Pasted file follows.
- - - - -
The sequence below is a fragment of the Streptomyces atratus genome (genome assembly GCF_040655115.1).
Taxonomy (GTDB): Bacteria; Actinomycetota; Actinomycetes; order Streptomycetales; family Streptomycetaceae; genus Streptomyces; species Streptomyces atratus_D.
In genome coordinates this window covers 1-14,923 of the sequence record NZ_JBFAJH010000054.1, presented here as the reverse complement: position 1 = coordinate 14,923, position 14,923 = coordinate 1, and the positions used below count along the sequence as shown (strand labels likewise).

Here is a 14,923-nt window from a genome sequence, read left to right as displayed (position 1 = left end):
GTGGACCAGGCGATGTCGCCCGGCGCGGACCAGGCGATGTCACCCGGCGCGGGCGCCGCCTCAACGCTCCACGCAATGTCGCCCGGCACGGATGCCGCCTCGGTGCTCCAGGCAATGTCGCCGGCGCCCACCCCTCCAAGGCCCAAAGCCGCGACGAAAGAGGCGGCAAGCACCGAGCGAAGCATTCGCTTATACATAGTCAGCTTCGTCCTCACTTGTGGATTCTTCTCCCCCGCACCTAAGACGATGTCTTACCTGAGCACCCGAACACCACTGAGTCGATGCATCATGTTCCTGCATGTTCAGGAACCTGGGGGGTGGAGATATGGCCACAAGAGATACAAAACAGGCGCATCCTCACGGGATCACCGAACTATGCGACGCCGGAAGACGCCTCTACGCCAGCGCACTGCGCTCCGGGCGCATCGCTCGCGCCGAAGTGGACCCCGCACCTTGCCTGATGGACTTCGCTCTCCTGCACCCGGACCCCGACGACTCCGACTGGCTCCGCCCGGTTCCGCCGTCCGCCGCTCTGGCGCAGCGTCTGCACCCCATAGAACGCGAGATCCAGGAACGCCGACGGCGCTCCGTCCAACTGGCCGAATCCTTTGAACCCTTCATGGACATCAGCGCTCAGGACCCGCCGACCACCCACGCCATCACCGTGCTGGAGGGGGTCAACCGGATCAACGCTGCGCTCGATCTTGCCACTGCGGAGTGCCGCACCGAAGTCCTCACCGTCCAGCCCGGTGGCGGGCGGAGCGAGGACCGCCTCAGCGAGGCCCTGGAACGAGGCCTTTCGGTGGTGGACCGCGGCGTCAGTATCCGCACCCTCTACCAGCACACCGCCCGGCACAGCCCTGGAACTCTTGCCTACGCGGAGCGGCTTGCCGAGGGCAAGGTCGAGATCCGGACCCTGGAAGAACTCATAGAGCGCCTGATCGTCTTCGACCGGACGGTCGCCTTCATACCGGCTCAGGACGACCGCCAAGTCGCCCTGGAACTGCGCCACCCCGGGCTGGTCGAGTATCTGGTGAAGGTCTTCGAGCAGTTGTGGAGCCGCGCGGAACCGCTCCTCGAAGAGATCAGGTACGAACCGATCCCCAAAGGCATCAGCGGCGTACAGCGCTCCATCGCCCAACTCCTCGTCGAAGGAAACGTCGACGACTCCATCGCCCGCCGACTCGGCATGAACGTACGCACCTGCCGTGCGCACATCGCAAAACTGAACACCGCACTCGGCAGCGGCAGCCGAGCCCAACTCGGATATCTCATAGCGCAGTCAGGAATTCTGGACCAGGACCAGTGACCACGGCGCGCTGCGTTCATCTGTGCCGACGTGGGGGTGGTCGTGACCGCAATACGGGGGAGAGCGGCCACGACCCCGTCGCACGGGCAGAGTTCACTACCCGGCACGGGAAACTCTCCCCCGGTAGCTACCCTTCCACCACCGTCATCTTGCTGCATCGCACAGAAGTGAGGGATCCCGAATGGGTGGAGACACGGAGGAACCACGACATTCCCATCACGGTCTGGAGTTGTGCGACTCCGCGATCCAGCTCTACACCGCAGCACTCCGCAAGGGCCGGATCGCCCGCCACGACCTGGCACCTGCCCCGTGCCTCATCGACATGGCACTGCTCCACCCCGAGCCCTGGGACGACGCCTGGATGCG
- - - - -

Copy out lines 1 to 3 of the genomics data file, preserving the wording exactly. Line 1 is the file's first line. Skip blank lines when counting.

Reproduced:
The sequence below is a fragment of the Streptomyces atratus genome (genome assembly GCF_040655115.1).
Taxonomy (GTDB): Bacteria; Actinomycetota; Actinomycetes; order Streptomycetales; family Streptomycetaceae; genus Streptomyces; species Streptomyces atratus_D.
In genome coordinates this window covers 1-14,923 of the sequence record NZ_JBFAJH010000054.1, presented here as the reverse complement: position 1 = coordinate 14,923, position 14,923 = coordinate 1, and the positions used below count along the sequence as shown (strand labels likewise).